DISH: The Telco Pioneers

When I kicked off the Telco in 20 podcast almost two years ago, I wanted to claim a little corner of the podcast universe to explore how the telco industry is moving to, and using, the public cloud. My idea was to talk with hyperscalers, vendors, and even telco execs themselves, about how they’re redefining the way telco services are deployed.

I named the podcast “Telco in 20” because I was going to talk about the next 20 years in telco, AND I wanted to make each episode about 20 minutes long (so people could listen easily in the car or while on a quick walk!).

With the latest episode, the podcast is reaching new heights! I had the opportunity to sit down with DISH Wireless Executive Vice President and Chief Network Officer Marc Rouanne to talk to him about DISH’s new 5G network.

As astute readers will recall, Marc, along with DISH Chairman, Charlie Ergen, announced a year ago that DISH is deploying a new network in the United States and building it on AWS, while spending only $10-billion dollars to do it.

Almost immediately everyone said, “DISH is crazy! It’ll never work!” But just like Elon Musk on his mission to Mars, Charlie, Marc, and their team weren’t afraid to be telco pioneers. DISH is embarking on the journey to make its vision a reality and attempting to set a new standard for how networks operate. It’s apt that the DISH headquarters is in the western United States, known for pioneers and gold rushes.

I hope you will WATCH this video of the really great conversation I had with Marc and hear us talking about true cloud innovation in telco. For this recording, we conducted an in-person interview at the DISH headquarters in Littleton, Colorado.

You can catch the video on the new TelcoDR YouTube channel, but if you don’t have time to watch it, at least read the transcript of our conversation, which I’ve included below. Enjoy!

Transcript: Telco in 20 | Ep 44 – DISH: The Telco Pioneer

DR: [01:46] Marc Rouanne is Chief Network Officer and EVP at DISH Wireless. Hi, Marc. Welcome to Telco in 20.

Marc: [01:52] Hello.

DR: [01:53] I’m so excited to talk to you. I mean, when I put together the Telco in 20 podcast, which focuses on the next 20 years, and what you’re doing at DISH is exactly what I was thinking. I can’t think of a better guest for our podcast. So to start, I want to focus on your vision.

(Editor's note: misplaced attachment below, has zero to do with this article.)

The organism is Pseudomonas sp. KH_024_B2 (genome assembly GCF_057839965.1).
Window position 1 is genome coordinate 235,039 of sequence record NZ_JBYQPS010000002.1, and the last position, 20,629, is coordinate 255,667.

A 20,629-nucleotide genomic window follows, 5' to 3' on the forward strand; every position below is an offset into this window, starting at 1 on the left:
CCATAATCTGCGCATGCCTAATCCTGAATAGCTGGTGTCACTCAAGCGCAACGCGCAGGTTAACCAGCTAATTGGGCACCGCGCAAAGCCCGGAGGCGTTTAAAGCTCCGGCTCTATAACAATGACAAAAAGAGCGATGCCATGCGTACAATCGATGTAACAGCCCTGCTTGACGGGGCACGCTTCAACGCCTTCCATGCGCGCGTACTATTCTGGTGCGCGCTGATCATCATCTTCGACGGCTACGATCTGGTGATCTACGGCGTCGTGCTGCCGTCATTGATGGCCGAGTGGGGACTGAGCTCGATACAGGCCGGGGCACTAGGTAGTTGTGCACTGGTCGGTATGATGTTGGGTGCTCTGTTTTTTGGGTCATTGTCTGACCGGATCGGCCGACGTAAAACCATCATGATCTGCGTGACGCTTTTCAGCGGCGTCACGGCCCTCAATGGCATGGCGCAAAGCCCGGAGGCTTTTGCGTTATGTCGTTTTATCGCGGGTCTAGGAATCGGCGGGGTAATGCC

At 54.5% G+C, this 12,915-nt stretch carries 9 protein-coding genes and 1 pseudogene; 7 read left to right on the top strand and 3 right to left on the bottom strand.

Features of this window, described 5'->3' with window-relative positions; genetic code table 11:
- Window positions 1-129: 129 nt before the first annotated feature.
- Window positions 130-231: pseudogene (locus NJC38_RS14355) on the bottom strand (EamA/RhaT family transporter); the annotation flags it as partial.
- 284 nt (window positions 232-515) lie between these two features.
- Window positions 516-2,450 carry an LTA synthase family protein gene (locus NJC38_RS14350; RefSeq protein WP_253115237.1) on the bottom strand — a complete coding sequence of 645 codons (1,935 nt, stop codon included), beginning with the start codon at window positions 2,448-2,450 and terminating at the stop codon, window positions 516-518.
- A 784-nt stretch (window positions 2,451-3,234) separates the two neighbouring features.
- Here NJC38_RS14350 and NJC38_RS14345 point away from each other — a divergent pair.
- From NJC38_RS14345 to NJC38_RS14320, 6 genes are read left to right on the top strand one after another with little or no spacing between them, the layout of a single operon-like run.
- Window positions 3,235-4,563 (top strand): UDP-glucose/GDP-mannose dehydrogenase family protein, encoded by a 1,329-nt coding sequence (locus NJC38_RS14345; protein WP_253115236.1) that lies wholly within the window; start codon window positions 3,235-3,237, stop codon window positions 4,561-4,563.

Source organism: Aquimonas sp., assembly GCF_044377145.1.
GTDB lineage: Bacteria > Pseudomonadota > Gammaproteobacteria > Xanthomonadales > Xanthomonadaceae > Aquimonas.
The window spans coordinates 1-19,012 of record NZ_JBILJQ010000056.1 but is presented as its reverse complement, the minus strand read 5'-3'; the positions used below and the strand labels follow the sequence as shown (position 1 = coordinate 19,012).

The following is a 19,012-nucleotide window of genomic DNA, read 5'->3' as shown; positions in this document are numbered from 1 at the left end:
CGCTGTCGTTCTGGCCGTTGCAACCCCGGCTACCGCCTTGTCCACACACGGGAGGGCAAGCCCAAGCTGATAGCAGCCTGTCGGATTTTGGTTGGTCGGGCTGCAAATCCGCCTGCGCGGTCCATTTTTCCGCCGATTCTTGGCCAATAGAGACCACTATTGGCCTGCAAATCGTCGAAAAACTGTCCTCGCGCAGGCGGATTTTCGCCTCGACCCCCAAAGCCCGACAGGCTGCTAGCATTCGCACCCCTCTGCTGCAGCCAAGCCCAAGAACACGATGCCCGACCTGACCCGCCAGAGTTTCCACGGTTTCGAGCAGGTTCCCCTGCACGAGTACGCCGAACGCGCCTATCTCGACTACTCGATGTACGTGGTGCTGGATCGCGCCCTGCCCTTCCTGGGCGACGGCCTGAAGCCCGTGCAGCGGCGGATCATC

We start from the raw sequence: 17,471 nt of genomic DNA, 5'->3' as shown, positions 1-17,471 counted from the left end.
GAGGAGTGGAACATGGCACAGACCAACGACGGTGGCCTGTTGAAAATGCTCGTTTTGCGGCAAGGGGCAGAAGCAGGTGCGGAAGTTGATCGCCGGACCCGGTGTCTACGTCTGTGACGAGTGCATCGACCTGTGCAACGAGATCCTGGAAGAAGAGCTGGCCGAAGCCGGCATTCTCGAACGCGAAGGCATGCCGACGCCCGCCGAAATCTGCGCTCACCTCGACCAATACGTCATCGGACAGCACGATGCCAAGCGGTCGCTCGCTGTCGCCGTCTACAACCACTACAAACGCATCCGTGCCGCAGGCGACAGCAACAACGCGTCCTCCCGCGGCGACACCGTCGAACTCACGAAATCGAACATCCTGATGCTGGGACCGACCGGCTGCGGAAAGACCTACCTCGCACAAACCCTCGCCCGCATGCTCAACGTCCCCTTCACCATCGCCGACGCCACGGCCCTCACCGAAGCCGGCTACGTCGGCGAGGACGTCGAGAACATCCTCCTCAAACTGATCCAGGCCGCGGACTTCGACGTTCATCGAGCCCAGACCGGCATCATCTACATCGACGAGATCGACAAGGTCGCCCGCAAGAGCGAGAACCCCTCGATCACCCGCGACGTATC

[02:08] DISH’s approach with its 5G network and its work with AWS is going to change how networks are deployed in the future. You’re taking new enabling technology, in this case, open RAN and AWS, and you’re creating a new telco business model that makes what was formerly very complicated and super expensive, now easier, faster and less expensive. If successful, it will set the new standard in the industry on how to roll out networks.

[02:35] So, do you see DISH’s network strategy as a totally innovative tech project that in 10 years, we’ll be saying, “Holy cow! DISH set the standard for the way networks are built,” because that’s how I see this project.

Marc: [02:49] Yeah. Actually, it goes well beyond DISH. I think we are lucky to be consuming technology now that is available to us and it’s completely new in the telco environment. You mention it’s the cloud, it’s new types of software. You have to see that all the cloud guys have been investing very successfully for 15 years, and for some reason, the telco never really tapped into that. Now, all of a sudden we can, and it’s almost unfair because, all of a sudden, we inherit 15 years of massive investment and capabilities.

[03:18] The other thing that is coming to us, where again we are lucky, 5G was designed by the standardization people to be cloud-native. So if you look deep into the 5G standards, you see everything for microservices, everything for data-centric networks, whereas 4G, 3G were never designed for the cloud. So it comes at the right time and we’re surfing that. So yeah, it’s brand new and very different.